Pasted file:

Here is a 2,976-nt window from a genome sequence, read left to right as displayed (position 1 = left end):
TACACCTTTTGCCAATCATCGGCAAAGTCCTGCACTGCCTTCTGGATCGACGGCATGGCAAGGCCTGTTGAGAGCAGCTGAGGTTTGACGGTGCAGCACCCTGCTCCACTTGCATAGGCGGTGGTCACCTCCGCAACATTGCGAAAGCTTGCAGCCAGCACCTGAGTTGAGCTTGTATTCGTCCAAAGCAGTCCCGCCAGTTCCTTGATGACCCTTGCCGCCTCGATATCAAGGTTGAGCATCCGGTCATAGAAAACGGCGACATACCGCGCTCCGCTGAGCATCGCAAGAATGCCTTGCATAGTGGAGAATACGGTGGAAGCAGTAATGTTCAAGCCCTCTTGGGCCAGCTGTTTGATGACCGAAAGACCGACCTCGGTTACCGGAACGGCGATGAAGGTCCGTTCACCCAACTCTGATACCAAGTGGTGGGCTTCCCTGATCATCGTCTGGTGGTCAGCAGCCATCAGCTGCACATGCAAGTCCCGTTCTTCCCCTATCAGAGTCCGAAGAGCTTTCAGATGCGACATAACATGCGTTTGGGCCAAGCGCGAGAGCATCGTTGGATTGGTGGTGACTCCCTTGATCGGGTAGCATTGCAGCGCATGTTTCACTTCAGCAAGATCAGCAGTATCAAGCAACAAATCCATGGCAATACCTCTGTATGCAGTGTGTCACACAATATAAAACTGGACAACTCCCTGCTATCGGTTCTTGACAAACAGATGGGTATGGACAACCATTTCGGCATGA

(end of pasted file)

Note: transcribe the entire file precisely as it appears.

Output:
Here is a 2,976-nt window from a genome sequence, read left to right as displayed (position 1 = left end):
TACACCTTTTGCCAATCATCGGCAAAGTCCTGCACTGCCTTCTGGATCGACGGCATGGCAAGGCCTGTTGAGAGCAGCTGAGGTTTGACGGTGCAGCACCCTGCTCCACTTGCATAGGCGGTGGTCACCTCCGCAACATTGCGAAAGCTTGCAGCCAGCACCTGAGTTGAGCTTGTATTCGTCCAAAGCAGTCCCGCCAGTTCCTTGATGACCCTTGCCGCCTCGATATCAAGGTTGAGCATCCGGTCATAGAAAACGGCGACATACCGCGCTCCGCTGAGCATCGCAAGAATGCCTTGCATAGTGGAGAATACGGTGGAAGCAGTAATGTTCAAGCCCTCTTGGGCCAGCTGTTTGATGACCGAAAGACCGACCTCGGTTACCGGAACGGCGATGAAGGTCCGTTCACCCAACTCTGATACCAAGTGGTGGGCTTCCCTGATCATCGTCTGGTGGTCAGCAGCCATCAGCTGCACATGCAAGTCCCGTTCTTCCCCTATCAGAGTCCGAAGAGCTTTCAGATGCGACATAACATGCGTTTGGGCCAAGCGCGAGAGCATCGTTGGATTGGTGGTGACTCCCTTGATCGGGTAGCATTGCAGCGCATGTTTCACTTCAGCAAGATCAGCAGTATCAAGCAACAAATCCATGGCAATACCTCTGTATGCAGTGTGTCACACAATATAAAACTGGACAACTCCCTGCTATCGGTTCTTGACAAACAGATGGGTATGGACAACCATTTCGGCATGA